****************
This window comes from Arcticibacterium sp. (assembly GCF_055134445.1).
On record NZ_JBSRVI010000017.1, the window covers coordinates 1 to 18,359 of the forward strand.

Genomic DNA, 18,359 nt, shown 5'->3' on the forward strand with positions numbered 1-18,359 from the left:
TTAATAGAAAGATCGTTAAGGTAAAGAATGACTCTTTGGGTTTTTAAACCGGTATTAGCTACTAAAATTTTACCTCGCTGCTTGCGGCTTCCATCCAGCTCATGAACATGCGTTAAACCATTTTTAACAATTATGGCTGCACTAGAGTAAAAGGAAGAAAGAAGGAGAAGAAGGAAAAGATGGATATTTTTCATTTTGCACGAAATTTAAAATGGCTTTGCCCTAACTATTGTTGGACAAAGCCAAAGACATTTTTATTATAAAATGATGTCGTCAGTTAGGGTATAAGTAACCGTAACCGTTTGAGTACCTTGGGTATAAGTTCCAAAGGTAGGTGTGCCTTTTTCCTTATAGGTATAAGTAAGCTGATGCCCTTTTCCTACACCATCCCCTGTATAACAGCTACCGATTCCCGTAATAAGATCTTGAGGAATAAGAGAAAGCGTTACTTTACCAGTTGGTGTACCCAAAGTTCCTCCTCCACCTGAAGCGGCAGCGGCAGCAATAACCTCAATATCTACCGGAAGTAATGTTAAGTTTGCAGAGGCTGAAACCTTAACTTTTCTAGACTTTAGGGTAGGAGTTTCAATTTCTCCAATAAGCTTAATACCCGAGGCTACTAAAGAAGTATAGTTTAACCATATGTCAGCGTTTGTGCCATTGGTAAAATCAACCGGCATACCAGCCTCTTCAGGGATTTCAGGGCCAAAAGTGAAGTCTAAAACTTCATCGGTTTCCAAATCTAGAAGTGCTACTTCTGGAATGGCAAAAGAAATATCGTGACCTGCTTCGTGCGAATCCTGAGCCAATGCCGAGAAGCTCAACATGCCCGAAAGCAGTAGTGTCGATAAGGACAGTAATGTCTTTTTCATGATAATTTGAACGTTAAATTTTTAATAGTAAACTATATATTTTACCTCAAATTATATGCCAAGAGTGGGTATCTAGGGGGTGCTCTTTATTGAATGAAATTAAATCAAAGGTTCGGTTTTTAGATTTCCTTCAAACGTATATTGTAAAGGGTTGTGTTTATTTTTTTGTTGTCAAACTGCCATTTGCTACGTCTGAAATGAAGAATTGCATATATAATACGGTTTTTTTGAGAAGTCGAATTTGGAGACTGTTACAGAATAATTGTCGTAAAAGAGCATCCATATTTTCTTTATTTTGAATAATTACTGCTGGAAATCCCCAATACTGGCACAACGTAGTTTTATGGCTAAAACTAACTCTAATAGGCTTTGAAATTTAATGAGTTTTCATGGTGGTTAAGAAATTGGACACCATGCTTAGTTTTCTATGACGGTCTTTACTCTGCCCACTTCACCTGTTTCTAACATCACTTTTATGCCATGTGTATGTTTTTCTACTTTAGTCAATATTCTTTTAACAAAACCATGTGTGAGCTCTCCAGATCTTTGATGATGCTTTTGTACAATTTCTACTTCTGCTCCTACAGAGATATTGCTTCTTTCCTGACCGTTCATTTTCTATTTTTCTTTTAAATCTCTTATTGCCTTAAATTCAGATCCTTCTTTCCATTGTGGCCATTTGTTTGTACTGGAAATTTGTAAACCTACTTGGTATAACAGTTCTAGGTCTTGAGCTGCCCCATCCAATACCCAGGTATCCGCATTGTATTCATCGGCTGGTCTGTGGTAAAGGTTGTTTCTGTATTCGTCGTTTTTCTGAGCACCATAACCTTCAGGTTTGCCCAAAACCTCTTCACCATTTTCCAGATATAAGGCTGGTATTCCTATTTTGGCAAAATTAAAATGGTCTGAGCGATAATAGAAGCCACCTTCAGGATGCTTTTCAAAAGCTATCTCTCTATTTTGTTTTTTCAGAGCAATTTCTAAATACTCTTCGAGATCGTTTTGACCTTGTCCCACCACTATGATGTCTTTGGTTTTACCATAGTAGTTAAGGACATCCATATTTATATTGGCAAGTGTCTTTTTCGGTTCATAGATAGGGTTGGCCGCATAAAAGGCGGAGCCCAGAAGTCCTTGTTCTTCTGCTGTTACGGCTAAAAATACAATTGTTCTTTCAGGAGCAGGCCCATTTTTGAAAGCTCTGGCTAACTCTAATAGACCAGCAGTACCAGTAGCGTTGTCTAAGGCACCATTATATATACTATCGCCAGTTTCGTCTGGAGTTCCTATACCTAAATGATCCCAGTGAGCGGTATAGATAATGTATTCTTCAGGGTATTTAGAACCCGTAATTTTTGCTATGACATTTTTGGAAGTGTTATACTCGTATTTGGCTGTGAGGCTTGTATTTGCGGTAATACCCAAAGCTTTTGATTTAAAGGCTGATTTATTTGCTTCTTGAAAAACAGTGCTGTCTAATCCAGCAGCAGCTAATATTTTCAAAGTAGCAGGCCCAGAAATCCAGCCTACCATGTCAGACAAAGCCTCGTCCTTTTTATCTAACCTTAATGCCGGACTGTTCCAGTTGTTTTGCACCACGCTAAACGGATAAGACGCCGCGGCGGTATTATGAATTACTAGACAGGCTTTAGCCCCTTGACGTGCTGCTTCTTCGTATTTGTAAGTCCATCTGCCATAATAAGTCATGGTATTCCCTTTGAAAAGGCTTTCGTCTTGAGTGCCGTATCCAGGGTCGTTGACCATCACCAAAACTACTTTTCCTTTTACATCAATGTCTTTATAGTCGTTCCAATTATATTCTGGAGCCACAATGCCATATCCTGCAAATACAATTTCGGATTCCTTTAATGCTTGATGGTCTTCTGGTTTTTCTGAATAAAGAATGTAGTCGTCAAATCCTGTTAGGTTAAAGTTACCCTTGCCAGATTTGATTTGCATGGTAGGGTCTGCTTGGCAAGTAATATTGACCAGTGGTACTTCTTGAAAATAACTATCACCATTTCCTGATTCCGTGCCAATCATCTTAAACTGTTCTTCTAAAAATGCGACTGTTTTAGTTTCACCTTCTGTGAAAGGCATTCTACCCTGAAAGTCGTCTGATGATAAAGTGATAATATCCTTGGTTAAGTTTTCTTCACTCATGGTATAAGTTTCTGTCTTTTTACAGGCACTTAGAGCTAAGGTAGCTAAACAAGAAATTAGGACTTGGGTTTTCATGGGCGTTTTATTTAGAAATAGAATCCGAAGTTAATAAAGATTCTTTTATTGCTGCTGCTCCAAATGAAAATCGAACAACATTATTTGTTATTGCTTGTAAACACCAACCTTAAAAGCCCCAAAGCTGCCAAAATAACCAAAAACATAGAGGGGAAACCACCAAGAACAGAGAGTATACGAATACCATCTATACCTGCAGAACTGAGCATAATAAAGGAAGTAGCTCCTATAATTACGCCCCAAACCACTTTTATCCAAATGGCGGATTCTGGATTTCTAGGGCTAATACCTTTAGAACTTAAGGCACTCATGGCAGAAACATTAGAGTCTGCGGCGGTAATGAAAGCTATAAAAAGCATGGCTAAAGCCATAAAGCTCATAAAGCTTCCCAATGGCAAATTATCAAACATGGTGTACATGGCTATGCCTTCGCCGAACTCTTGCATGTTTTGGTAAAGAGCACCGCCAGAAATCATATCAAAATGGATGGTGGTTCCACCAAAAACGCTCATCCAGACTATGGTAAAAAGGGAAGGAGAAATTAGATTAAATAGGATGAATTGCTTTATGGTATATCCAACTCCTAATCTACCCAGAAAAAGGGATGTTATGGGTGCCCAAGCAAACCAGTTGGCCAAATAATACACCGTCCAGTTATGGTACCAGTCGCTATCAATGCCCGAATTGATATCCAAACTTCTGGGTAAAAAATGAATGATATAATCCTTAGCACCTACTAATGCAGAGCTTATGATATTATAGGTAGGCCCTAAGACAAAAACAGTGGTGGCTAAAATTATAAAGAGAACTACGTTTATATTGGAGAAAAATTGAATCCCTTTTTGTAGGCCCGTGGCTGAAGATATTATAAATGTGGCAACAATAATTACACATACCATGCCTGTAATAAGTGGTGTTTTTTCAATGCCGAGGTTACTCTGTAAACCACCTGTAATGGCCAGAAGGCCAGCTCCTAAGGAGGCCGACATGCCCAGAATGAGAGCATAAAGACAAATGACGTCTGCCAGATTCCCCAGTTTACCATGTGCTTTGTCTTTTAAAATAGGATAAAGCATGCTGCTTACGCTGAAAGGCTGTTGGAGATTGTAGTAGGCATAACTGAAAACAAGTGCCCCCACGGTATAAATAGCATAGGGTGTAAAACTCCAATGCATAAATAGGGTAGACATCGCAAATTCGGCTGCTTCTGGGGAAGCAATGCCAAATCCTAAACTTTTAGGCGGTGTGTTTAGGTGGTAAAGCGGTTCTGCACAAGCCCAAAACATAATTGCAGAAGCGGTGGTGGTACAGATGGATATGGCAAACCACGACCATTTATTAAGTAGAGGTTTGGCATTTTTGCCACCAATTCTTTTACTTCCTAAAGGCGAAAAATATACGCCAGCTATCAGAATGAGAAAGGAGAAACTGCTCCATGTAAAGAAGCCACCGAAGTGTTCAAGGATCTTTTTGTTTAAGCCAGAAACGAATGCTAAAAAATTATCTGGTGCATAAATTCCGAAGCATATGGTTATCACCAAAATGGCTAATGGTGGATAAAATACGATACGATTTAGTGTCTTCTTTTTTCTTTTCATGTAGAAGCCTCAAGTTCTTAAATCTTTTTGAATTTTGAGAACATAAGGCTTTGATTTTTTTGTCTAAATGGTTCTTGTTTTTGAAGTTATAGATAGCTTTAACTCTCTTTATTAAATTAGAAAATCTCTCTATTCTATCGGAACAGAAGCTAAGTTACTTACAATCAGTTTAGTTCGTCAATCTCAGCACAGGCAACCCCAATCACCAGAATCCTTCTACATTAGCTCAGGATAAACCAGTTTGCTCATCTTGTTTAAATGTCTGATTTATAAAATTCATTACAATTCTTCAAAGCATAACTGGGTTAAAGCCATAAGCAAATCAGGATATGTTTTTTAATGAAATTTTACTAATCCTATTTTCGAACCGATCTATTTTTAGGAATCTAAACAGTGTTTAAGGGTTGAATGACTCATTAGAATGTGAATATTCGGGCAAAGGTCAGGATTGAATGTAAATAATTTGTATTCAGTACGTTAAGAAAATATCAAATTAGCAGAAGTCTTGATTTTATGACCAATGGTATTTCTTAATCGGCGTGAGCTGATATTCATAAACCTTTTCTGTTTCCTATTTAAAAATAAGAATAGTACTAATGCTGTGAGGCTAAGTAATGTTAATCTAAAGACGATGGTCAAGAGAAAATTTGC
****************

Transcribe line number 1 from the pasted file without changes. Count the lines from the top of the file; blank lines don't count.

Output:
This window comes from Arcticibacterium sp. (assembly GCF_055134445.1).